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Kids Do Well if They Can

While diving into my inquiry process at TCICP, one of the first things I learned about was Dr. Ross Greene’s philosophy: “Kids do well if they can.” Greene is an American clinical child psychologist. He is the author of The Explosive Child and Lost At School. He also founded the non-profit organization Lives in the Balance. His research is focused on “collaborative problem solving” with children and adolescents in juvenile detention centers and schools, as well as inpatient, outpatient, and residential settings.
Dr. Greene’s philosophy makes much sense to me. What happens if we believe that kids can only do well if they want to? This makes for a rough year for any student and teacher relationship. If kids only do well if they want to, what do we expect from a child who really wants to do well, but does not posses the skills needed to do just that? Such a philosophy leaves a child hopeless and frustrated and this is what leads to behavior problems and aggression. I am reminded of teachers I had in school who would say to kids “What’s the matter with you?  Why are you doing that?” I believe that a child exhibits negative behavior for two reasons:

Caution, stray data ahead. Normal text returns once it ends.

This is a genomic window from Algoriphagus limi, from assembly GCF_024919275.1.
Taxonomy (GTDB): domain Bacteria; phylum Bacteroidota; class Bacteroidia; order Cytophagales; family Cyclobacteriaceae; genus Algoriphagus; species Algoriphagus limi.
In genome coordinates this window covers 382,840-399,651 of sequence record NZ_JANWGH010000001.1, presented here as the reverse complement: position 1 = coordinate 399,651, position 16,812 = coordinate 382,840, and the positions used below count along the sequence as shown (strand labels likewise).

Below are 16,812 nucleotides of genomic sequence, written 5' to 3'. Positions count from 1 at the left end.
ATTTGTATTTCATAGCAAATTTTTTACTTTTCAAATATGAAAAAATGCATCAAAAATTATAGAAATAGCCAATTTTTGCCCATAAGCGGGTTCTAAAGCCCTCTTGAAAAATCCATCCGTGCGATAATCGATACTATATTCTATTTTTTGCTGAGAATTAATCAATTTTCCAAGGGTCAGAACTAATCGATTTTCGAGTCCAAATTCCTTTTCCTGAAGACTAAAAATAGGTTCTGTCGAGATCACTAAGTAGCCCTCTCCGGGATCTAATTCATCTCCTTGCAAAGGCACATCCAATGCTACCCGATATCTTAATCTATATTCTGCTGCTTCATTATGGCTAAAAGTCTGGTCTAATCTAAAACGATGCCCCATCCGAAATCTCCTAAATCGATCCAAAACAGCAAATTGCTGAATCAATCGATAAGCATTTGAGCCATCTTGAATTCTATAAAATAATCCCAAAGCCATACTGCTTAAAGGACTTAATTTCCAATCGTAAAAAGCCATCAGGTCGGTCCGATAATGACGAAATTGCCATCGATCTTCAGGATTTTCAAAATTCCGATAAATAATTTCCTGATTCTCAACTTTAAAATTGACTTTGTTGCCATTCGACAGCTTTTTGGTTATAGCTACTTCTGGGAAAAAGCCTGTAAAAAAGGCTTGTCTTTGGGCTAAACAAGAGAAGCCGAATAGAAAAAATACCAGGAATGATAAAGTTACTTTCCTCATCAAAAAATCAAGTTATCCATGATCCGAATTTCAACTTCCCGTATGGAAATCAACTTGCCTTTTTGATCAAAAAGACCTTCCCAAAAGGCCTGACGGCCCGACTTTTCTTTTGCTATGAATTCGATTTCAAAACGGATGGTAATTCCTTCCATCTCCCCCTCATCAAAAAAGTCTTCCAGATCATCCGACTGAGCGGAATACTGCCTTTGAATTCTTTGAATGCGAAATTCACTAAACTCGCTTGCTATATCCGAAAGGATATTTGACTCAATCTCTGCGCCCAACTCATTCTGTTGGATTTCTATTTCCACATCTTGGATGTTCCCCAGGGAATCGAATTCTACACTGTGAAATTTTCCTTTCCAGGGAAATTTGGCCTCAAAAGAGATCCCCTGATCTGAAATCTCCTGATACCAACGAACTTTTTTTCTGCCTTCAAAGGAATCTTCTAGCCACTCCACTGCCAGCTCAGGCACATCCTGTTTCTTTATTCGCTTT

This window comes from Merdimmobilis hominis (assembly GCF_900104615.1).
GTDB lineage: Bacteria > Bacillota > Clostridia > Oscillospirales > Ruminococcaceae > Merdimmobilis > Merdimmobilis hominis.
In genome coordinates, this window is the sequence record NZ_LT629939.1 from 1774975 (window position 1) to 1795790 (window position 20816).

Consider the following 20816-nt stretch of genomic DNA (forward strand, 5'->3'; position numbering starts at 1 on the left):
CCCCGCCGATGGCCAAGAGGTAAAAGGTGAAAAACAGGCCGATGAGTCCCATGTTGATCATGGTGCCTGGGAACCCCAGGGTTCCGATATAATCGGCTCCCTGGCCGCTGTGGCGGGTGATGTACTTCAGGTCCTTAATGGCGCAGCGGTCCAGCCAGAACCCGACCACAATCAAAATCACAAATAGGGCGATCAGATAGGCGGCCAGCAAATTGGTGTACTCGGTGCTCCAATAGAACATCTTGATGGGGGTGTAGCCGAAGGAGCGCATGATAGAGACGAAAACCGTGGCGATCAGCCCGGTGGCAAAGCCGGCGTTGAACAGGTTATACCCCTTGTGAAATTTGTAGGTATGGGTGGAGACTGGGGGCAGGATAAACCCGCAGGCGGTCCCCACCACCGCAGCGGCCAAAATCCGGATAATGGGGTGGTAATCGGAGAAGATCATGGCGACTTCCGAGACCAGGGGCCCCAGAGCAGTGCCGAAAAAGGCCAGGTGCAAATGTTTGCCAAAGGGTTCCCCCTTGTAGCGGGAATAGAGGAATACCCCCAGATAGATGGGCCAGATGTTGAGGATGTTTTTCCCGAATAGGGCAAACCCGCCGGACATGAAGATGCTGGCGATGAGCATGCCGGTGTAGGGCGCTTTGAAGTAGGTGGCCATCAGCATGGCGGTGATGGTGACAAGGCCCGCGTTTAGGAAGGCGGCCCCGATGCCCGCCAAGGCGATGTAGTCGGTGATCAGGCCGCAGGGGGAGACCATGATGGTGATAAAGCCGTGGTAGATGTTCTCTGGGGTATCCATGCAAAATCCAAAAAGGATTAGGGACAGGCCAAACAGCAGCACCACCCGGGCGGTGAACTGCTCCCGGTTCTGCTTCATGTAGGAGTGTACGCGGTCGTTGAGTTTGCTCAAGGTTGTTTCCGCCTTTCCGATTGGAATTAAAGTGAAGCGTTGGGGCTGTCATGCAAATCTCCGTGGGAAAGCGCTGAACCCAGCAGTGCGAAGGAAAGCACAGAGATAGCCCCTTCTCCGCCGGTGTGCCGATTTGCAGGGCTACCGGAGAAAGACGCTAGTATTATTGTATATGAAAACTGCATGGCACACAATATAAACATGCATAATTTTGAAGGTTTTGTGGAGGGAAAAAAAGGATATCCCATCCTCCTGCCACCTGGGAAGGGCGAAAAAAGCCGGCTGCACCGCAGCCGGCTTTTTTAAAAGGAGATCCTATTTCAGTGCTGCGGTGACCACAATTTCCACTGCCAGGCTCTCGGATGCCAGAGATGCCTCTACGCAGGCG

1. They were not taught social and emotional learning and coping skills and/or
  2. They have a disability that leads to or inhibits certain behaviors.  
This is why Dr. Greene believes kids do well if they can. I agree with his philosophy whole-heartedly. If we just taught our children the skills needed to function in society like respect, self-control, self-regulation, and different ways of coping, we would have less outbursts in the upper grades. This is one of the reasons why I decided to teach kindergarten. I take stock in the the saying, “Everything you need to know in life, you learned in kindergarten.” When a child enters school at the age of five, they are about to enter into the next stage of development, the concrete operational stage. This stage is when they learn logical reasoning skills but are still confused about abstract ideas. My students know it is wrong to hit, but it is hard for them to express why it is wrong. In this inquiry, you'll read how I created ways and spaces for the Boys Club to express these abstract ideas and feelings.